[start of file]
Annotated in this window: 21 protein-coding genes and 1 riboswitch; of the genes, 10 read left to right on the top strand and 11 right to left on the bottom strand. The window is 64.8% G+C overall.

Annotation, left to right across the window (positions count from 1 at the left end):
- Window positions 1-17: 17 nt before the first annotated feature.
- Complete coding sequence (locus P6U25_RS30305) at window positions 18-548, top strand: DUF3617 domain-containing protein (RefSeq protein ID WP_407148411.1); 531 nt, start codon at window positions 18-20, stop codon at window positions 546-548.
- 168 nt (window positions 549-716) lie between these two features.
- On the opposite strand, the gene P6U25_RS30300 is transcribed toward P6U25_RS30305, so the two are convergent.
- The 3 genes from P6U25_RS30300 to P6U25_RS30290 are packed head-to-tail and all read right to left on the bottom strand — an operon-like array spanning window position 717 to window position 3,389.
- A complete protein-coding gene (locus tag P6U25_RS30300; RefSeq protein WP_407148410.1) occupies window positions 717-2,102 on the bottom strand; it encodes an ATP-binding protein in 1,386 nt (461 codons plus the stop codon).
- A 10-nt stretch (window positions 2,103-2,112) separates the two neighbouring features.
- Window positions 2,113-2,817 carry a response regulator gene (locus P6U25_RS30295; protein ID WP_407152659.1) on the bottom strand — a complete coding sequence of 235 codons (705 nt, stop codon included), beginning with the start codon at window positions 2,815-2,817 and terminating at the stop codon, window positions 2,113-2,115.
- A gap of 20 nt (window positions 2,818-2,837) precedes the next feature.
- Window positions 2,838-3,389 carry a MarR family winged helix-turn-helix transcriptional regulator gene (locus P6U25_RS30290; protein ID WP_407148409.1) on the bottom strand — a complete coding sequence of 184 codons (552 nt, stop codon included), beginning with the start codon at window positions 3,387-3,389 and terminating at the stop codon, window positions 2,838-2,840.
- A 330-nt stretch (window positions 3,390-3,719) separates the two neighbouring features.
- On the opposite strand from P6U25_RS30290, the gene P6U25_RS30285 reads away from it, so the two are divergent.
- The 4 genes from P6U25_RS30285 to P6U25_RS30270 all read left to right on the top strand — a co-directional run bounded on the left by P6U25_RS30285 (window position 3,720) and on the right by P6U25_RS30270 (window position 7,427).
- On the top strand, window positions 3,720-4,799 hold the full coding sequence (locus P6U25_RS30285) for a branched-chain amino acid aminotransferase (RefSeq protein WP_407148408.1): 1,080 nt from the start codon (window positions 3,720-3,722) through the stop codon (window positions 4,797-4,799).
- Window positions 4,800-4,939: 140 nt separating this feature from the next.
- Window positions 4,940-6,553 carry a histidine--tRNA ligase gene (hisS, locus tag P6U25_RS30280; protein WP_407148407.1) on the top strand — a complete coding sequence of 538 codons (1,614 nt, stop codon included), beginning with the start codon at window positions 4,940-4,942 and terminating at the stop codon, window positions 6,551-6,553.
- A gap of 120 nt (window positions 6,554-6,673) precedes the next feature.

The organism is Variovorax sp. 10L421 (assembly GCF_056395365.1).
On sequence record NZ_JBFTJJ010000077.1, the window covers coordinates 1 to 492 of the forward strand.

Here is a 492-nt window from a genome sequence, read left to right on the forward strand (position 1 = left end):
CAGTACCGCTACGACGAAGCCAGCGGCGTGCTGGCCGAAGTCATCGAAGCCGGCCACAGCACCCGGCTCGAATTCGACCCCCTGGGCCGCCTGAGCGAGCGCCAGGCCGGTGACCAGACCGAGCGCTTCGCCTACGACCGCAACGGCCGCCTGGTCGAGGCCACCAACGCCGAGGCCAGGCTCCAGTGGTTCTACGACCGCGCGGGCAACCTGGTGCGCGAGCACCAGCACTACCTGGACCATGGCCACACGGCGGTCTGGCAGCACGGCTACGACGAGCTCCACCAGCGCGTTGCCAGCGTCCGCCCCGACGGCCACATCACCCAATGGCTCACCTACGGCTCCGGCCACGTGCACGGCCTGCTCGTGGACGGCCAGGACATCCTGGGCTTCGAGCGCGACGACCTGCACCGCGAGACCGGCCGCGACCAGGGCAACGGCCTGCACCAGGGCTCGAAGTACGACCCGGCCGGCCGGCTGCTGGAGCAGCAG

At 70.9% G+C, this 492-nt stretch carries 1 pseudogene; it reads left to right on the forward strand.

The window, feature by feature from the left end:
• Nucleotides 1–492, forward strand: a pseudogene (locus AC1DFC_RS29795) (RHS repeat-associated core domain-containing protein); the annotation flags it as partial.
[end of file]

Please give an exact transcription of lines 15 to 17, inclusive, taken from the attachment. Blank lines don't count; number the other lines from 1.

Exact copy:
- The 4 genes from P6U25_RS30285 to P6U25_RS30270 all read left to right on the top strand — a co-directional run bounded on the left by P6U25_RS30285 (window position 3,720) and on the right by P6U25_RS30270 (window position 7,427).
- On the top strand, window positions 3,720-4,799 hold the full coding sequence (locus P6U25_RS30285) for a branched-chain amino acid aminotransferase (RefSeq protein WP_407148408.1): 1,080 nt from the start codon (window positions 3,720-3,722) through the stop codon (window positions 4,797-4,799).
- Window positions 4,800-4,939: 140 nt separating this feature from the next.